You’ll also be supporting the Foundation for Australia’s Most Endangered species (FAME); this conservation group helped to re-establish mainland populations of eastern quoll, using animals from Tasmania, after the species became extinct across much of the continent in the 1960s (see AG 82). FAME is now reintroducing western quolls to 
the Flinders Ranges National Park, in South Australia.  

DONATE NOW

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sooooooo mortior and i and some other awesome people miiiiight be working on a little big something something. aaaaaaand it’s going to be fucking amazing and awesome. and that’s all i’m telling you. expect more teasers down the road.

disclaimer no we are not doing all 24 trolls dear lord. this is most likely it. we considered bringing equiusbot back but couldn’t really work it out to make much sense.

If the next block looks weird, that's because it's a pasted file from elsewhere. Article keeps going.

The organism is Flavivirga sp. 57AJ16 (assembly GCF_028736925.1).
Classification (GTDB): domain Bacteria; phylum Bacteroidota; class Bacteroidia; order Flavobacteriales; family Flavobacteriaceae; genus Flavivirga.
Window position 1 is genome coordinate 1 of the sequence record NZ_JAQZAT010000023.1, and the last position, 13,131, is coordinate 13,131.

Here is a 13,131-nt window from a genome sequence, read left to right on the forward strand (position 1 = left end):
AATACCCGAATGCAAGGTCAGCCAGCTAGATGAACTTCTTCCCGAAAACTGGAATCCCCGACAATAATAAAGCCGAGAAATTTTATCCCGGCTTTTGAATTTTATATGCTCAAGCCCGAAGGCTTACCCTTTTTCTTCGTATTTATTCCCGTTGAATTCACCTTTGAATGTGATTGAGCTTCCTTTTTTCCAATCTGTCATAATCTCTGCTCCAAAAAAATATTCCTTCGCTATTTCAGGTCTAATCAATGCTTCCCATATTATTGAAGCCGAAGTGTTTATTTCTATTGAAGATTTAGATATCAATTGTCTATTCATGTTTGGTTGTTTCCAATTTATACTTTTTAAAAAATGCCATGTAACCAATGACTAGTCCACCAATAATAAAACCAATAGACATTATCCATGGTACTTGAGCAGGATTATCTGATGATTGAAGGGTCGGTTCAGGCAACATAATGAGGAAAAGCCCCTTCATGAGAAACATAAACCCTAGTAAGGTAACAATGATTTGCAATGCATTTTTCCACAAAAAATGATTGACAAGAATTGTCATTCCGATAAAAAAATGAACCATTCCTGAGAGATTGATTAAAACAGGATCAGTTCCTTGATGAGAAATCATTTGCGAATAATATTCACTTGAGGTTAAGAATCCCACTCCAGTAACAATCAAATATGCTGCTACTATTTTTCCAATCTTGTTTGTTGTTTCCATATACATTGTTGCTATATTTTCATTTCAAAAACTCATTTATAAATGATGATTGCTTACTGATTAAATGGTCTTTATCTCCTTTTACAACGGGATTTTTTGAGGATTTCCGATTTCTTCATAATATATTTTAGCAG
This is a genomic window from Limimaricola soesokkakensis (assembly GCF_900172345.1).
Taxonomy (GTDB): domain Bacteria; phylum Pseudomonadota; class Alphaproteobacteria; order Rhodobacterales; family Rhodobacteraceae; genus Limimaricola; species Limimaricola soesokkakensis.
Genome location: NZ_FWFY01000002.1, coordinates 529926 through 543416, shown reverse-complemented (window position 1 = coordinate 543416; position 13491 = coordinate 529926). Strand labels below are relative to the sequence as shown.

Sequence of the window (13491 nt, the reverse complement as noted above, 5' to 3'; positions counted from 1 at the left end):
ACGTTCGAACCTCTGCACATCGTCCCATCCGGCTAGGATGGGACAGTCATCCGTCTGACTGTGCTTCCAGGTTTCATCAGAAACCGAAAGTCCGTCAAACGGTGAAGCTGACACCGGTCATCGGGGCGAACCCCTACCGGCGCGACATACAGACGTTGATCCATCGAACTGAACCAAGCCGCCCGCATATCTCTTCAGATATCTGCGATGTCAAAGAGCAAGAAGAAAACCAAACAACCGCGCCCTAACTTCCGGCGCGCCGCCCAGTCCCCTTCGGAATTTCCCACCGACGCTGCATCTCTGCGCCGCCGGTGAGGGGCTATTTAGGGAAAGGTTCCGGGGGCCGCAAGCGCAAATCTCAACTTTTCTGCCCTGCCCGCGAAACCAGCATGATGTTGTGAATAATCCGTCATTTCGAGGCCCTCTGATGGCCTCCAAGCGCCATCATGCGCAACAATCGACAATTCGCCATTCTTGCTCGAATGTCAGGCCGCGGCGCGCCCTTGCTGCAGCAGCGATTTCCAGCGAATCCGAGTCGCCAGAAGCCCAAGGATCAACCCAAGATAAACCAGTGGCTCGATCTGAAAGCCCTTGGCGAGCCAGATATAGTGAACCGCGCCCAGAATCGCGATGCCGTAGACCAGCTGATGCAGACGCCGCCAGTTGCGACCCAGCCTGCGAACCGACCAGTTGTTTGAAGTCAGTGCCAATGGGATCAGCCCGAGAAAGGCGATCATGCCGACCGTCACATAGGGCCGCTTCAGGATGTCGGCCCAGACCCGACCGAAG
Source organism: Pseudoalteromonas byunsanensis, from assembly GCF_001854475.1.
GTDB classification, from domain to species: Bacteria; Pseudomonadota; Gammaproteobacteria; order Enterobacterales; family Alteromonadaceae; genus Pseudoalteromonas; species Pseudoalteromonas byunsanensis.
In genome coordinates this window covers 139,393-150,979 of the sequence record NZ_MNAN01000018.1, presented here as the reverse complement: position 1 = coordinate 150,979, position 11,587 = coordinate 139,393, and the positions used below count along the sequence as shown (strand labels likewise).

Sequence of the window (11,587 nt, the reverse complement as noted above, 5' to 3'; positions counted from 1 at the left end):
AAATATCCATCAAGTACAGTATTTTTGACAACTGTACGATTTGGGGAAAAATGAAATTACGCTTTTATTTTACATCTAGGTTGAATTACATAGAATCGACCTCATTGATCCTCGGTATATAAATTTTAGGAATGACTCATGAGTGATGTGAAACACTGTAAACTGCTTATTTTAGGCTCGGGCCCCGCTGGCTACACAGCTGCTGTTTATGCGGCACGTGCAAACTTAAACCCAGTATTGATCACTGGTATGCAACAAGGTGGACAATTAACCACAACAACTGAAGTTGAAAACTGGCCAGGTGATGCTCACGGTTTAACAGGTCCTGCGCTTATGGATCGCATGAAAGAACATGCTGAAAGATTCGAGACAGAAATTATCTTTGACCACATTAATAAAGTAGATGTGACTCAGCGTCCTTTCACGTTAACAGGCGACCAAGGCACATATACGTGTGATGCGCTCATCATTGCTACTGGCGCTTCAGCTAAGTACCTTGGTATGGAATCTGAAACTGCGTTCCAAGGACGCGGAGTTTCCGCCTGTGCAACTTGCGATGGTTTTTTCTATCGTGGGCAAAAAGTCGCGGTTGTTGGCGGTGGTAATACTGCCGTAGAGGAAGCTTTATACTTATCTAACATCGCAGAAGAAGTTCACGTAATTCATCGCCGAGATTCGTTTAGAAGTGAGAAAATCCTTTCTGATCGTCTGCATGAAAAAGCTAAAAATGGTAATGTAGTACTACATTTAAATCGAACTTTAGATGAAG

rip in pieces

motherboard.vice.com
Who Killed the Venus Flytrap?
In the public consciousness, the Venus flytrap is prolific. But in the wild, it's disappearing.

A good read on the sad state of the Venus Flytrap. Carnivorous plants native to the USA are increasingly close to becoming extinct, for absolutely no logical reason. All are easy to cultivate and readily available for under $10-$20. There is no need to poach whatsoever. Help save North American carnivores—we have more genera of carnivorous plant than ANY other continent, including the tropics.

Short-tailed albatrosses were hunted nearly to extinction by the early 1900s. 

They were thought to be extinct by 1949, until a few individuals began to return to their nesting territories on Torishima, an active volcanic island south of Tokyo, Japan. 

Today, the current population is estimated around 4,400 birds and growing. A pair has even nested on Midway Atoll National Wildlife Refuge over the last few years. Feeding and other activity away from the breeding grounds is focused in Alaska.